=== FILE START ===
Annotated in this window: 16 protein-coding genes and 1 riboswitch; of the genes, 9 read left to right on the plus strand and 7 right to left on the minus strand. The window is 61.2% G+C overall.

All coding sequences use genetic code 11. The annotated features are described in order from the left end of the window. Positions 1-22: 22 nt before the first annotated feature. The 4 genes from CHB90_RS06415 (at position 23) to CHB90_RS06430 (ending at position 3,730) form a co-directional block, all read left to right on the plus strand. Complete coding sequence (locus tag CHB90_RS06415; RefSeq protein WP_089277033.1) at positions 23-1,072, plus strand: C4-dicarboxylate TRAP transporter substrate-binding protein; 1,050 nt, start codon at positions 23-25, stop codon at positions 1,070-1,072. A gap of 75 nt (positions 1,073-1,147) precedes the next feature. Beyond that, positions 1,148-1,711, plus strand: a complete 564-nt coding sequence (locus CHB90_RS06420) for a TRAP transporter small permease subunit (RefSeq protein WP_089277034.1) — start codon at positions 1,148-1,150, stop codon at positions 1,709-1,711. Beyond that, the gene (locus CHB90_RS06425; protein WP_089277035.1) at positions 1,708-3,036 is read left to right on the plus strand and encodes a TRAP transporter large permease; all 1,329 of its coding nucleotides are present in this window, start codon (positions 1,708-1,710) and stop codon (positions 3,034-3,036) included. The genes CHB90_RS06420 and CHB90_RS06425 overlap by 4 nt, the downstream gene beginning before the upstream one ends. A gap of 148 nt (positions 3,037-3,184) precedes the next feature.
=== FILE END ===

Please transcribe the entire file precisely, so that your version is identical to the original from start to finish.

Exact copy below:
Annotated in this window: 16 protein-coding genes and 1 riboswitch; of the genes, 9 read left to right on the plus strand and 7 right to left on the minus strand. The window is 61.2% G+C overall.

All coding sequences use genetic code 11. The annotated features are described in order from the left end of the window. Positions 1-22: 22 nt before the first annotated feature. The 4 genes from CHB90_RS06415 (at position 23) to CHB90_RS06430 (ending at position 3,730) form a co-directional block, all read left to right on the plus strand. Complete coding sequence (locus tag CHB90_RS06415; RefSeq protein WP_089277033.1) at positions 23-1,072, plus strand: C4-dicarboxylate TRAP transporter substrate-binding protein; 1,050 nt, start codon at positions 23-25, stop codon at positions 1,070-1,072. A gap of 75 nt (positions 1,073-1,147) precedes the next feature. Beyond that, positions 1,148-1,711, plus strand: a complete 564-nt coding sequence (locus CHB90_RS06420) for a TRAP transporter small permease subunit (RefSeq protein WP_089277034.1) — start codon at positions 1,148-1,150, stop codon at positions 1,709-1,711. Beyond that, the gene (locus CHB90_RS06425; protein WP_089277035.1) at positions 1,708-3,036 is read left to right on the plus strand and encodes a TRAP transporter large permease; all 1,329 of its coding nucleotides are present in this window, start codon (positions 1,708-1,710) and stop codon (positions 3,034-3,036) included. The genes CHB90_RS06420 and CHB90_RS06425 overlap by 4 nt, the downstream gene beginning before the upstream one ends. A gap of 148 nt (positions 3,037-3,184) precedes the next feature.